In March 2021, Sharon and Dale N.’s beloved dog, what do your cholesterol levels mean Sitka, a 15-year-old collie-mix, died as a result of osteosarcoma, a form of cancer that originates in bone-forming cells. Heartbroken, the couple waited a year before deciding to adopt again.
In January, a friend suggested they visit the Nebraska Humane Society. After looking online, Sharon and Dale—both 81—visited the shelter in person.
A shelter worker there told them, “I know just the dog for you: Butters.”
At their first meeting, Butters—a two-year-old pit bull mix—seemed shy and inhibited.
“We were skeptical about adopting her, but we decided she needed a good home,” Sharon says.
They adopted Butters on January 13.
A Cruel Past
On July 31, 2021, Butters was one of 81 dogs rescued by the ASPCA from an alleged interstate dogfighting ring across Long Island, New York City and several nearby states. More than 10 people were subsequently arrested. The Suffolk County Acting Police Commissioner, Stuart Cameron, called the case one of the most disturbing he had witnessed in his 36 years with the department.
Many of the dogs, including Butters, were transported to the ASPCA Cruelty Recovery Center (CRC) in Ohio, where they spent several months recovering and receiving care.
Butters suffered from leg problems that left her intermittently lame, according to Mary Sarah Fairweather, Vice President of the CRC. Staff at the CRC slowly increased Butters’ activity and exercise.
“She seemed to improve over time as she built muscle mass,” says Dr. Laurie Millward, Senior Director of Veterinary Services at the CRC. “After her transfer to Nebraska Humane Society on November 5, an orthopedic surgeon took a second look and determined that based on her improvement and lack of lameness, she did not need surgery anymore.”
Butters was “great in playgroups with other dogs,” according to Pamela Reid, Vice President of the ASPCA Behavioral Sciences Team.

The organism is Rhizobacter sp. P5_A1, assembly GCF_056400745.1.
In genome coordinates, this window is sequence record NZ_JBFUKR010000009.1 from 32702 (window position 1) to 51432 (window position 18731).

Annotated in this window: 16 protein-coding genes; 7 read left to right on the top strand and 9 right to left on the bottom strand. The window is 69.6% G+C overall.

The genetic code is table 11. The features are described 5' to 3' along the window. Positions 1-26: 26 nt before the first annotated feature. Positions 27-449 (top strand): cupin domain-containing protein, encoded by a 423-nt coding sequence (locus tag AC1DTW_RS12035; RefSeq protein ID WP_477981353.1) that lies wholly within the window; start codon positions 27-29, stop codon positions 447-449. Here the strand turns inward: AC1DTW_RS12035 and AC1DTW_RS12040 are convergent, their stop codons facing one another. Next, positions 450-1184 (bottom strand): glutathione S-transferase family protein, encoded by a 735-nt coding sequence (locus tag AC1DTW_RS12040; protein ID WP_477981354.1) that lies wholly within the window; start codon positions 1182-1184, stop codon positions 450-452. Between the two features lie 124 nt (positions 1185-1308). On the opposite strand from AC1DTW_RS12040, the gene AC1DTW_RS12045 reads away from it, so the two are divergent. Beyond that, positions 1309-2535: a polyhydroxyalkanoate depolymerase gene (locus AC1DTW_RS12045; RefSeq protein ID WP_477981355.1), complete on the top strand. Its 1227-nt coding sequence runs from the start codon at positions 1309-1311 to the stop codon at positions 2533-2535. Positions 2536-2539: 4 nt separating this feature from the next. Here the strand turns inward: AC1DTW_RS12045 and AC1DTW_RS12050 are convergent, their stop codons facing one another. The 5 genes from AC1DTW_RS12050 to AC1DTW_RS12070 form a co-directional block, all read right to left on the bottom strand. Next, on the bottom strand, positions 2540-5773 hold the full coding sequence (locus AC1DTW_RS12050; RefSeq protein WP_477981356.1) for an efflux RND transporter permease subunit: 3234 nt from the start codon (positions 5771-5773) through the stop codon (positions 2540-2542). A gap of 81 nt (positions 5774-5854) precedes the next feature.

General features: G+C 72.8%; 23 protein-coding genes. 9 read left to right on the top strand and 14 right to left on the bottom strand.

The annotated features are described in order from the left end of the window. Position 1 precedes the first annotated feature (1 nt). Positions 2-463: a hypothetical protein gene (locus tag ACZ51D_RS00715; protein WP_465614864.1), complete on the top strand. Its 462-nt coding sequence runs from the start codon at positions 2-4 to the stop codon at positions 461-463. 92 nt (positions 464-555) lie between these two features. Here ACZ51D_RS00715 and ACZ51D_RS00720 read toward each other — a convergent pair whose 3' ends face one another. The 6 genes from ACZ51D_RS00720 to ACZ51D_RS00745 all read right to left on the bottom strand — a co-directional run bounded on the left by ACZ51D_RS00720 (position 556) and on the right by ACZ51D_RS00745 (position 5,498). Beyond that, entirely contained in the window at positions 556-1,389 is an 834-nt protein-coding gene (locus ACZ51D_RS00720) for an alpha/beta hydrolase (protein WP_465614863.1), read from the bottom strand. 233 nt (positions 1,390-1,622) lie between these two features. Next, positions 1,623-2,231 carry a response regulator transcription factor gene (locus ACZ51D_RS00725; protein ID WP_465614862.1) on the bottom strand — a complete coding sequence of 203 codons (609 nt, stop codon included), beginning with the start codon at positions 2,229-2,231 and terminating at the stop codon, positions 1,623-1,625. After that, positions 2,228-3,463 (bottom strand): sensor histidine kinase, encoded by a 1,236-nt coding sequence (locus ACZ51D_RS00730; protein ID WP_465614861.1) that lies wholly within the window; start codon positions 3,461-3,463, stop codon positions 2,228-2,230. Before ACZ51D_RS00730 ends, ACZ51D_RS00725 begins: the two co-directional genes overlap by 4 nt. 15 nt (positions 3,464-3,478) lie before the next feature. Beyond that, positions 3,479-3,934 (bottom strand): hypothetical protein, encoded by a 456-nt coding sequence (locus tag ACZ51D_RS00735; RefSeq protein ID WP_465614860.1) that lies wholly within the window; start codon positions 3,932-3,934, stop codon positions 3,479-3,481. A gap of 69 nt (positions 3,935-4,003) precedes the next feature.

Butters was fostered through a collaboration between the Nebraska Humane Society and Omaha Corrections Center.
“OCC takes great care of our dogs,” says Sara Schmidt, Vice President of Shelter Operations for Nebraska Humane.
Butters’ caregiver at the corrections center, Tony, says the key to building a trusting relationship with Butters was patience.
“She was scared of the sky outside, not used to grass, and didn’t know how to navigate stairs,” says Tony, who has also worked with puppy mill victims. “But helping her learn how to live in this environment was a pleasure. If you are consistently kind, she will give back all the love you pour into her.”
Butters Settles In
Two weeks after her adoption by Sharon and Dale, Butters began showing signs of trust and comfort.
“She got used to us and our routine,” says Sharon. “She goes to bed when we do and sleeps until we wake up the next morning.”
Renamed Maggie, the 35 lb. pooch sits for treats and loves attention. She also gets a daily dose of the supplement glucosamine for her hips and joints.
“She’s warmed up now, let me tell you!” Sharon says. “She’s a very cute dog—mostly legs and ears. And she knows “sit, down, get your ball and go to your bed.”
Sharon says Maggie looks forward to visits from a pharmacy delivery man who brings Maggie dog treats on his route.
“They’re good friends,” says Sharon.
“She’s also good about letting you know she needs attention,” Sharon adds. “She stands at the door when she needs to go out.”
Maggie prefers Dale when she wants to sleep or cuddle and curls up in her own loveseat when not sharing the sofa with him.
“But when she’s hungry or wants to go outside, she’s my dog,” Sharon says.
While Dale and Sharon still miss Sitka, they appreciate the love and many benefits Maggie has to offer.
“We’re both 81, and she keeps us moving,” Sharon says. “She’s working out to be a great dog for us.”
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